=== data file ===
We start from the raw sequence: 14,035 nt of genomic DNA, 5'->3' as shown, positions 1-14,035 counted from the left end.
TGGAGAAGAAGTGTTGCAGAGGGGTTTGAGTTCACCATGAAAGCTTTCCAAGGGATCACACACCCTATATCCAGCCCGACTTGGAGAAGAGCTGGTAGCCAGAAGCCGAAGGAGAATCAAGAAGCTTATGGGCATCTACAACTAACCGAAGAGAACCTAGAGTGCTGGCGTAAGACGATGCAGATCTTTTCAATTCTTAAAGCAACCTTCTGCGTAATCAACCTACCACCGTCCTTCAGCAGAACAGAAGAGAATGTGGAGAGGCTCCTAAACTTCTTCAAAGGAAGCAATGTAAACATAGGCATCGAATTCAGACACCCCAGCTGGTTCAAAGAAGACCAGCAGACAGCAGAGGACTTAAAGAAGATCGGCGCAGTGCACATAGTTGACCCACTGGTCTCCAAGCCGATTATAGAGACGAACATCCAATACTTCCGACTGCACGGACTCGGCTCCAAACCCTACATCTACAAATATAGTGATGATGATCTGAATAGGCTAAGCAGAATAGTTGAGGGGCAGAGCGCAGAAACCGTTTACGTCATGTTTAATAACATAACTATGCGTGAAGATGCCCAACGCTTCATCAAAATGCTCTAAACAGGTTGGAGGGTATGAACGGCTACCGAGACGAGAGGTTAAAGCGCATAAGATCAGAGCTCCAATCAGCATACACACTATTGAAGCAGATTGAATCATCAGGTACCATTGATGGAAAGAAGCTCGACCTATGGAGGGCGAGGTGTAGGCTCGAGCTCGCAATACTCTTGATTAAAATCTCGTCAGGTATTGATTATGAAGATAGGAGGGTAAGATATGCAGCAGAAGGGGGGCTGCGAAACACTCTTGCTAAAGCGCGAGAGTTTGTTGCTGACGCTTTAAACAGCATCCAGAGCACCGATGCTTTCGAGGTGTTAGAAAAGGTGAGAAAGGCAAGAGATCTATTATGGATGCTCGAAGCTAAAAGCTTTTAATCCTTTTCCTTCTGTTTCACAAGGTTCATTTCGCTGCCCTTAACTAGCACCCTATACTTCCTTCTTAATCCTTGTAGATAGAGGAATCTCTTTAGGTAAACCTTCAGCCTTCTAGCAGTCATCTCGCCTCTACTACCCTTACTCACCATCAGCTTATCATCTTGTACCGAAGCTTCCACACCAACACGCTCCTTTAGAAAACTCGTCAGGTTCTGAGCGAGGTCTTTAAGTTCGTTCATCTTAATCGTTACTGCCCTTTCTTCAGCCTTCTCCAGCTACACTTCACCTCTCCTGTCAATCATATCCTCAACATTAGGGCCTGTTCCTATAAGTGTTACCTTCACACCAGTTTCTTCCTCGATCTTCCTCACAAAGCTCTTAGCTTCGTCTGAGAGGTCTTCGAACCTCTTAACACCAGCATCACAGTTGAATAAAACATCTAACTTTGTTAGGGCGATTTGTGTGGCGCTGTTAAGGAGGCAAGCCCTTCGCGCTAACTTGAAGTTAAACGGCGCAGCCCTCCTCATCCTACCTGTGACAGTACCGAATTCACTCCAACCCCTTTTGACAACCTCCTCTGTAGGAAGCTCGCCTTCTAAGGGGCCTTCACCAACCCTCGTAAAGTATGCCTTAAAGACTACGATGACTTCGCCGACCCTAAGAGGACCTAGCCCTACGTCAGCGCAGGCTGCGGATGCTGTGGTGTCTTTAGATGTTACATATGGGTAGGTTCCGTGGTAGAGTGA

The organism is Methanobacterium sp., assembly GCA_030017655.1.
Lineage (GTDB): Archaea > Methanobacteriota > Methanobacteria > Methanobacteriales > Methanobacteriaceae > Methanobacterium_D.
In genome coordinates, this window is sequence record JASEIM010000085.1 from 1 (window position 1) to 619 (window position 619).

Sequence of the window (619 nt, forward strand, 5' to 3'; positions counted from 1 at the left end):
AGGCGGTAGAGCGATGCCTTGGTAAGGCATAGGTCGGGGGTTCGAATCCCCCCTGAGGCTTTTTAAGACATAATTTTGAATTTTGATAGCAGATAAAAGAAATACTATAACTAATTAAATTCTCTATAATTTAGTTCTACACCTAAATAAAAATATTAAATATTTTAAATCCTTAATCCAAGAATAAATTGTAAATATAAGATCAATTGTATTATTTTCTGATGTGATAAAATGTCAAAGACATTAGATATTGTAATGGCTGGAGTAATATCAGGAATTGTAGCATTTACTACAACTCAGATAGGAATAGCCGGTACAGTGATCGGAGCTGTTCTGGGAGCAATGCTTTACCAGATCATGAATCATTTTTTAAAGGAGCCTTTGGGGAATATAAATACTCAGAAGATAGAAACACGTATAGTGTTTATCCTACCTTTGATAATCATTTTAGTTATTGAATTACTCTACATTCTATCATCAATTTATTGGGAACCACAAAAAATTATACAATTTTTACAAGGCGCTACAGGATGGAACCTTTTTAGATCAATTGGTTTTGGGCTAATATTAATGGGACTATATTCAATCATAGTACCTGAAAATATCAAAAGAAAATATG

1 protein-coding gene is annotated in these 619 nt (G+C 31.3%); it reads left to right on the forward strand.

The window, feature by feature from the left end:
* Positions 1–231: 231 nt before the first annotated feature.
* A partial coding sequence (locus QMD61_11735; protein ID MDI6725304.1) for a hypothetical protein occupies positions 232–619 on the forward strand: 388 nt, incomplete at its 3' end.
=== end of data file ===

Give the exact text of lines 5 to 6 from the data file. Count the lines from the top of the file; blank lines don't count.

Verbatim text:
In genome coordinates, this window is sequence record JASEIM010000085.1 from 1 (window position 1) to 619 (window position 619).

Sequence of the window (619 nt, forward strand, 5' to 3'; positions counted from 1 at the left end):